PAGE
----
Cake is predestined for architecture by the malleability of its material—but this childishly pleasurable plasticity also gives cakes an odd affinity to comedy; the cake fight is a topos of old slapstick movies. Two Laurel and Hardy films stake out the possibilities: From Soup to Nuts (1928, MGM / Hal Roach) is an étude, of some interest for the history of the upper-middle-class society dinner, in which Stan and Ollie are hired as servants and Ollie, in balletically choreographed variations, keeps falling facedown onto the cake he is trying to serve. The Battle of the Century (1927, MGM / Hal Roach) begins with a slip on the traditional banana peel and brings in a pastry shop’s delivery truck to build, step by step, an escalation of misunderstandings and universal retaliatory urges that fills an entire street, ultimately shown in one wide-angle shot, with a rampaging crowd of people throwing pies at each other and covering vehicles and passersby in whipped cream. These are the iron laws of slapstick cinema: a banana is for slipping on; a cake is for throwing in someone’s face. Cake has something inherently comical about it. But in the mythology of the cinema it also acquires something slightly sinister; the more common it becomes, on festive occasions, to have a girl jump out of an outsized cake, striking an innocently lascivious pose to the delight of the guest of honor, the more likely it seems that the cake might bring forth quite a different, lethal surprise—the fate of “Spats” Colombo at the meeting of the Friends of Italian Opera in Some Like It Hot. In Singin’ in the Rain the cake’s two functions are elegantly synthesized: first Debbie Reynolds jumps out of the cake in a professional capacity, and a moment later, in private rage, she is throwing its icing at Gene Kelly (hitting Jean Hagen). The wedding cake is, as it were, the gift of fortune from which the (hopefully attractive) future shall emerge.
The cake served in Madame Bovary is a seemingly incidental detail that the author presents as though it were merely an interesting facet of the sociology of taste, part of realism’s program of offering a thick description of a society’s customs. But it is more than that. Nabokov, that magnificent reader, recognized with his unerring gaze that the multilevel, many-faceted wedding cake picks up another motif of the novel, one that appears at the very beginning. It sounds improbable, yet once you have seen it, it is utterly clear and evident: the motif is the cap worn by the adolescent Charles Bovary as he enters the room where “we were in class” in the first line of the first chapter. This cap is a grotesque object, one of those things “whose dumb ugliness has depths of expression, like an imbecile’s face.” What contributes most to its ugliness is its composite character; it is a preposterous assemblage containing “traces of the bearskin, shake, billycock hat, sealskin cap, and cotton nightcap.” The uppermost part of the elaborately ugly structure is made of cardboard; Nabokov notes that the cake, with its cardboard base, starts where the cap leaves off. Both, in Nabokov’s words, are “a pathetic affair in poor taste.” The cap and the cake embody the sort of tastelessness that has something sad, helpless, almost touching about it. The novel is constructed to make them mirror each other in a meticulous arrangement—both of them symbols of failed effort.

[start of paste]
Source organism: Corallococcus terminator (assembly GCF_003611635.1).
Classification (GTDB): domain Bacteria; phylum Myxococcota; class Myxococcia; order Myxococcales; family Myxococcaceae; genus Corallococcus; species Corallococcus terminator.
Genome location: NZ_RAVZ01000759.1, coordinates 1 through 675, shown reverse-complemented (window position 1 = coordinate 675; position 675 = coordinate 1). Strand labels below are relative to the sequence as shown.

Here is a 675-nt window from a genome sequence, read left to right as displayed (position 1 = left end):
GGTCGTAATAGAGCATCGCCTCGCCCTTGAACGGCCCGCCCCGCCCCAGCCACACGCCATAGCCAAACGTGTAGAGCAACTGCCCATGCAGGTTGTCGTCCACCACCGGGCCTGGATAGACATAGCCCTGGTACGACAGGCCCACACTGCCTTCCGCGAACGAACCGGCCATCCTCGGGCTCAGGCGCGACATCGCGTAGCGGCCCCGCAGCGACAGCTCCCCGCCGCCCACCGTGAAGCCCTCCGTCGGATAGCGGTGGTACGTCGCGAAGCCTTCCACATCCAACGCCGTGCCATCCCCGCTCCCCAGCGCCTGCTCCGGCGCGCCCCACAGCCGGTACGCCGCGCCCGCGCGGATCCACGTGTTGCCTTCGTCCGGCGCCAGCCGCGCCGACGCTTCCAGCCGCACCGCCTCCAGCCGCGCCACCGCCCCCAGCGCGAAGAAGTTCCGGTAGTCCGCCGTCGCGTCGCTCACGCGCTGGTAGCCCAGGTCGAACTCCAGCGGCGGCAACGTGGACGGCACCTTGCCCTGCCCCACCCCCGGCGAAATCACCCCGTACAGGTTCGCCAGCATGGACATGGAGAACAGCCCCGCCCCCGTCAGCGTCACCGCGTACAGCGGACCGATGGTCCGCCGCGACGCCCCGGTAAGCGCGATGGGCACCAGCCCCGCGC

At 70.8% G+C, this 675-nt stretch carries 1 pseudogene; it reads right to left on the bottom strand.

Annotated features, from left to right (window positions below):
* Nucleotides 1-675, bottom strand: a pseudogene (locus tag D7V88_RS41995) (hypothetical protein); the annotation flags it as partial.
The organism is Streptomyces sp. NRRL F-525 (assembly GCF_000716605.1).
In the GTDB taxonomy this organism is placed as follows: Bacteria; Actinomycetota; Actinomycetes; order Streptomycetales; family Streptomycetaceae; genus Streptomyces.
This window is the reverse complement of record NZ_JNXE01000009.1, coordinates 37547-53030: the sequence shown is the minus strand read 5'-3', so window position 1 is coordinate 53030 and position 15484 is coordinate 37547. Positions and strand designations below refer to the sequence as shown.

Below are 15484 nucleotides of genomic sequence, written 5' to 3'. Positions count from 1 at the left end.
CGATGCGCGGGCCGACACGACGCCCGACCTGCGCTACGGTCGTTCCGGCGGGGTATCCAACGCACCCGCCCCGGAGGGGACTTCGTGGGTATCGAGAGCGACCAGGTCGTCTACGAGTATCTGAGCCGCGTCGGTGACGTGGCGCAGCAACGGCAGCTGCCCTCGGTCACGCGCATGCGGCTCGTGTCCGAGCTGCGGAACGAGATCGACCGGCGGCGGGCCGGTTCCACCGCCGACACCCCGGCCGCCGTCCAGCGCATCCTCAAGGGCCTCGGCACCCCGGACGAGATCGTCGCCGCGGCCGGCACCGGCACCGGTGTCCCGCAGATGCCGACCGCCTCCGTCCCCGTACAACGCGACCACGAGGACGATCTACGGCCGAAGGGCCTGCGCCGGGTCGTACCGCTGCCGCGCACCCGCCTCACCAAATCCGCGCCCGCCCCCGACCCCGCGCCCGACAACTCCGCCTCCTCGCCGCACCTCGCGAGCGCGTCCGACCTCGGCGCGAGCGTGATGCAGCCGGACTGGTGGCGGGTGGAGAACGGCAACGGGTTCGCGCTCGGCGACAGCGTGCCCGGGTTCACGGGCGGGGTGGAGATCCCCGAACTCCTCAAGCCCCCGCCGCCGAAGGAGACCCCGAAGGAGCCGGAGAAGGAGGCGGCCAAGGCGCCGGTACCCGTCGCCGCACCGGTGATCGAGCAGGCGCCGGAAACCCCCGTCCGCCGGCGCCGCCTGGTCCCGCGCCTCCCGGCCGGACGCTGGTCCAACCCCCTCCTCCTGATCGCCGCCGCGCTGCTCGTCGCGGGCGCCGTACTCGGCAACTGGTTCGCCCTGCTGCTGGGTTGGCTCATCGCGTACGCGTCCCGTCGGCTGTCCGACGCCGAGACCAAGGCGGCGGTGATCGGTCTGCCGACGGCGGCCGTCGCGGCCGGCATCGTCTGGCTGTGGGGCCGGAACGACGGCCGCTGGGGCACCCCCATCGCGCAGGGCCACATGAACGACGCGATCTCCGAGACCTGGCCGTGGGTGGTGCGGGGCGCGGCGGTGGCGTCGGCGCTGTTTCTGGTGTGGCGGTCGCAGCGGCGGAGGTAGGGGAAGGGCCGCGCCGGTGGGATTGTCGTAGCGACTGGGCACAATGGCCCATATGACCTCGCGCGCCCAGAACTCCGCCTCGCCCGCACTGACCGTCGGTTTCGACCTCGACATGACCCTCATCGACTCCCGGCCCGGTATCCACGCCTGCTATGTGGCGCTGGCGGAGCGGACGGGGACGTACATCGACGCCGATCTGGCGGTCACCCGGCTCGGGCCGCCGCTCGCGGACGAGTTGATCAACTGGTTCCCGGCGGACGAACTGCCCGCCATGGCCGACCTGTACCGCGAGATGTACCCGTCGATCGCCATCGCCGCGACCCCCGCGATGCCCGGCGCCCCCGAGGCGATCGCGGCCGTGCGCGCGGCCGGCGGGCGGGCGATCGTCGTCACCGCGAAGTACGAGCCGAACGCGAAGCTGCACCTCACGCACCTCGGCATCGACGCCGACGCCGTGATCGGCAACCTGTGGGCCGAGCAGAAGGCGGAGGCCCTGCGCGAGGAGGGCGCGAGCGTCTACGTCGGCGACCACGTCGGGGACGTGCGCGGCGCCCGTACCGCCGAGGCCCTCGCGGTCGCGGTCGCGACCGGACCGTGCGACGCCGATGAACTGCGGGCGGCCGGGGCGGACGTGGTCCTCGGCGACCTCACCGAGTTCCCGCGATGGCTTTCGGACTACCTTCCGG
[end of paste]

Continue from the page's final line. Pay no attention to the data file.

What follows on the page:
In a period that, as the novel was written, was beginning to call itself the “age of reason,” this attempt to salvage some vestige of theatricality from a feudal cuisine of surprise and spectacle is a gastronomical flop. It is a flop not only in Flaubert’s merciless eyes: even his contemporary readers had to realize that despite the naive provincial audience’s cries of amazement the cake is an embarrassment. (The cries demonstrate that the guests are still in a state of consumerist innocence.) Yet in this object, Flaubert lets ugliness come into its own. No author dissected the age’s supposed reason and revealed its vanity with such sardonic precision. Conversely, at times his novels reveal a great, humble respect for what is despised. Of course an object such as the wedding cake, that last veteran of the edible edifices, is nothing more now than a melancholy testimonial to tastelessness. But there is something touching about its ugliness: part of Flaubert’s greatness is his ability to depict the cake simultaneously as a monstrosity and as an affecting attempt to create a thing of beauty with grotesquely unfit means.
This essay appears as part of “Two Gastronomic Vignettes” in Gaslight: Lantern Slides from the Nineteenth Century, a collection of essays by Joachim Kalka, out now from New York Review Books. Reprinted with permission.
Translated from the German by Isabel Fargo Cole.
Joachim Kalka is an essayist, literary critic, and translator of authors such as Martin Amis, Angela Carter, G. K. Chesterton, Nathaniel Hawthorne, Christopher Isherwood, and Gilbert Sorrentino. He lives in Leipzig, Germany.